05. detail of Louis XIV long case clock (régulateur
violonné à tête en cartouche allongé), about 1685
06. Vase (one of a pair), about 1760–65
07. Louis XV mounted “Maiblümen” vase,
08. Cabinet on stand, about 1805
09. Regency “Buhl” 07. Louis XV mounted “Maiblümen” vase, inkstand, about 1815
11. Louis XVI mounted vase (beau bleu vase « Daguerre
ovale » or « cassolette à monter »), about 1786–88
14. Cabinet on stand, about 1665
15. Louis XVI clock with vestals carrying the sacred fire
(Vestales portant le feu sacré), about 1789
16.Console Table, about 1735
18. Pair of Louis XV mounted double gourd
vases, about 1740–50
SPLENDOR AND ELEGANCE: EUROPEAN DECORATIVE ARTS AND DRAWINGS FROM THE HORACE WOOD BROCK COLLECTION
January 22, 2009-May 17, 2009
Deep insight and a highly personal approach to beauty and harmony of design are the hallmarks of the sumptuous Brock collection of aristocratic furniture, decorative objects, drawings, and paintings showcased in an exhibition at the Museum of Fine Arts, Boston (MFA), from January 22 through May 17, 2009. Splendor and Elegance: European Decorative Arts and Drawings from the Horace Wood Brock Collection, on view in the Torf Gallery, features more than 160 works assembled in the last 30 years by New York collector, Dr. Horace Wood (“Woody”) Brock.
Heavily concentrated in the French and English 18th-century, the furniture and decorative arts range from 17th-century Flemish to the Regency period (George IV) of early 19th -century England. Art cabinets, console tables, vases in rare materials splendidly mounted in gilt bronze, sturdy blue and white Delft ware, fine porcelain from Chelsea, Meissen and Sèvres, French clocks and andirons in imaginative forms all testify to the beauty and fantasy of design characteristic of the Baroque, Rococo and Neo-Classical eras. The some 70 choice drawings reveal Dr. Brock’s passion for drawing materials that have a subtle but rich coloristic impact—examples include drawings with glowing ink washes from gold to brown, red chalk, and blue paper. The drawings are primarily Italian and French in origin and range in date from the mid-16th to the early 19th centuries. These include outstanding works by such masters as Peter Paul Rubens, Giovanni Domenico Tiepolo, Jean Honoré Fragonard, and Guercino, as well as many equally expressive drawings by less-celebrated artists.
The works assembled in the exhibition are an eclectic mix of furniture, decorative objects, drawings, and paintings that showcase breathtaking craftsmanship, abundant fantasy and perfect harmony of proportion, whether it be a rare long-case clock made by André-Charles Boulle for Louis XIV, a fantastic English Chinoiserie tea table from the age of George II, or a François Boucher oil sketch—a preliminary study for a tapestry on mythological themes.
The drawings and paintings are extremely diverse in subject matter, including: Biblical and mythological narratives, literary illustrations, architectural fantasies and ruins, landscapes, studies of the human figure and design drawings for the decorative arts. Many of the narrative drawings involve the sculpturally rendered human figure in action, but the key figure drawing in the collection is the pen anatomical study by the young Rubens. The outstanding landscape in the collection is a painting, Mountain Landscape with Travelers (1623), a large-scale painting, part of a set of six created by Joos de Momper in the 1620s for the Spanish ambassador to the Netherlands. The greatest Biblical illustration on paper is Domenico Tiepolo’s Resurrection of Christ, one of the finest pen and wash drawings from the series of over 300 large format finished New Testament drawings Tiepolo made after 1785. Among the liveliest literary illustrations are those on blue paper by J.B. Oudry for the fables of La Fontaine, such as The Rat and the Elephant (1732).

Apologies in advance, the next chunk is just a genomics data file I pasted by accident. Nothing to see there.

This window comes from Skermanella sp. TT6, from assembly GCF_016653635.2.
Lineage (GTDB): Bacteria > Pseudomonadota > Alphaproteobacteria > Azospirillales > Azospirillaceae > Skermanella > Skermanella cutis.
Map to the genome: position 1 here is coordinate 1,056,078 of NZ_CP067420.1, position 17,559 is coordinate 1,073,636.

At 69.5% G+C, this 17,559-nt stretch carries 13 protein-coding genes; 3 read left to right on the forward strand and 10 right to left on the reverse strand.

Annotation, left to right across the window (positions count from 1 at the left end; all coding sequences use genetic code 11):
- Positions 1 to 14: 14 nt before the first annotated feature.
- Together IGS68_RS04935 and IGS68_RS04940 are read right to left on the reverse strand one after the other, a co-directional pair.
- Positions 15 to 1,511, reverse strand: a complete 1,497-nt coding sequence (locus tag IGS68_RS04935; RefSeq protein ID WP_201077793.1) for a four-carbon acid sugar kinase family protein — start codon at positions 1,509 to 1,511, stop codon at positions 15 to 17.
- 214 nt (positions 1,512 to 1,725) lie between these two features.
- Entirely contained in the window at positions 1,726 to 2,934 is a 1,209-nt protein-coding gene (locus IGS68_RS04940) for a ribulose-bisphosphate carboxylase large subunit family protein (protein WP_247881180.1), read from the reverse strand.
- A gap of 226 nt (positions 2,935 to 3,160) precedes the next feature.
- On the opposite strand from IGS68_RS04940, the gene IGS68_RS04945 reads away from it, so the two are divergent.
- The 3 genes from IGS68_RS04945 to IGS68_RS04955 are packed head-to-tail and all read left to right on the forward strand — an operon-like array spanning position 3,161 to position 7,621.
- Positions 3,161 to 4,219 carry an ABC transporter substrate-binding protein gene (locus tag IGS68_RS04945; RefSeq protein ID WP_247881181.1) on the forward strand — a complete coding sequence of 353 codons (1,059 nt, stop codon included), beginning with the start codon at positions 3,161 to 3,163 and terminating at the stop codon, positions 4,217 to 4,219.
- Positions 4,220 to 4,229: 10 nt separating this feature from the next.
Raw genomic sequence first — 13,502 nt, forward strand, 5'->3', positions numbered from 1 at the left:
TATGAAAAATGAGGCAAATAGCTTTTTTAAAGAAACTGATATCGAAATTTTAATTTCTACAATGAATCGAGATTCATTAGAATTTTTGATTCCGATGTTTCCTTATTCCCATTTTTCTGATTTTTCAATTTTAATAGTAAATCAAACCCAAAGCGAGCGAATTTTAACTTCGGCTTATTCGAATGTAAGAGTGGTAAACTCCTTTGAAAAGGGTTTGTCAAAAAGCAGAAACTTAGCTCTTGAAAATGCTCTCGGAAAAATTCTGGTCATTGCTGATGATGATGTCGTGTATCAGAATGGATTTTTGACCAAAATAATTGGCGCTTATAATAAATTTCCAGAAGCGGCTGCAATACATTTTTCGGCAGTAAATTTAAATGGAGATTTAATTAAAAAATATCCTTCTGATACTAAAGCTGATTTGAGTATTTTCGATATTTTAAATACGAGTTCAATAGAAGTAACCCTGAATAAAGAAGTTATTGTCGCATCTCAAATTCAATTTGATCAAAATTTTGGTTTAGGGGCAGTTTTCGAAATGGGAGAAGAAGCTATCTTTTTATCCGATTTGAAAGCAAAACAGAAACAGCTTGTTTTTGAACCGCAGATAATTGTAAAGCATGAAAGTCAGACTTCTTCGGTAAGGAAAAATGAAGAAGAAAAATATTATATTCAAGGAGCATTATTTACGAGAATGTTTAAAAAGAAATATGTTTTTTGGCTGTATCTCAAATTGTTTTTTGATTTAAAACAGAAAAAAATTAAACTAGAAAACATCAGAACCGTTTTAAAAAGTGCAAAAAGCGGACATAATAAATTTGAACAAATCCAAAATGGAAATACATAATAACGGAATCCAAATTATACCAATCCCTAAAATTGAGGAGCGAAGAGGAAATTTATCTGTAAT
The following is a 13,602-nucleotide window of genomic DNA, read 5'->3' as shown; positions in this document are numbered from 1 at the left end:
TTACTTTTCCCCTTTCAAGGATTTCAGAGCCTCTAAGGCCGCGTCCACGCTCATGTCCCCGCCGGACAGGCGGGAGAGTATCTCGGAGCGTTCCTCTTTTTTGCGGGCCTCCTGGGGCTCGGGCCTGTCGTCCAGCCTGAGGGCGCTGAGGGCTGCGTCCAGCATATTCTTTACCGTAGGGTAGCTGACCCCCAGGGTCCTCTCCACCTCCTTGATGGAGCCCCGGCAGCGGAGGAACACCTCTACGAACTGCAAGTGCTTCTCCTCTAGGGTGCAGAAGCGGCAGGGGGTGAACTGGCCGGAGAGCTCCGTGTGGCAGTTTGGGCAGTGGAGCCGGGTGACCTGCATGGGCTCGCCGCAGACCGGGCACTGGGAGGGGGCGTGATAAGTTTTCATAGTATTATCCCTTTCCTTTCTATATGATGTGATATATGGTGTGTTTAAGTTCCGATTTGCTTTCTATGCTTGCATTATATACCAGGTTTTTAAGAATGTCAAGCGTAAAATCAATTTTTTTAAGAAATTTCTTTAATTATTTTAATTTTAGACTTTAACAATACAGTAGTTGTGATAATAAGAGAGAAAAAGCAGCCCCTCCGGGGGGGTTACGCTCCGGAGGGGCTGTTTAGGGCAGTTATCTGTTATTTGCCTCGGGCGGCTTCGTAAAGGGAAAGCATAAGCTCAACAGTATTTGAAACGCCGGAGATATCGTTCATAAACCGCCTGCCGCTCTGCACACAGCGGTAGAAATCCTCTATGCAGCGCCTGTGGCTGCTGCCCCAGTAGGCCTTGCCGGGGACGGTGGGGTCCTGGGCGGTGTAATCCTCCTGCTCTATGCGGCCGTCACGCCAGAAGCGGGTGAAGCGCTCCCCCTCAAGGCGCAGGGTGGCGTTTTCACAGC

The exhibition involves a complex dialogue between harmonious stylistic groupings of furniture and objects (Louis XIV, English Neo-Palladian, German Rococo, Empire, etc.), arranged in a roughly chronological sequence, alternating with thematic clusters of drawings that provide a counterpoint to, as well as a cultural backdrop for, the objects. Splendor and Elegance was initiated by the late Tracey Albainy (Russell B. and Andrée Beauchamp Stearns Senior Curator of Decorative Arts and Sculpture) and is curated by George Shackelford (Chair of the Art of Europe and Arthur K. Solomon Curator of Modern Art at the MFA) and Clifford S. Ackley (Chair of Prints, Drawings, and Photographs and Ruth and Carl J. Shapiro Curator of Prints and Drawings at the MFA).
A 160-page catalogue, Splendor and Elegance: European Decorative Arts and Drawings from the Horace Wood Brock Collection, accompanies the exhibition. It features essays by Dr. Horace Wood Brock, English decorative arts specialist Martin P. Levy, and Clifford S. Ackley. The hardcover catalogue, produced by MFA Publications, is available for $55 at the MFA Bookstore and Shop or by visiting www.mfa.org.
For more information please visit The Museum of Fine Arts Boston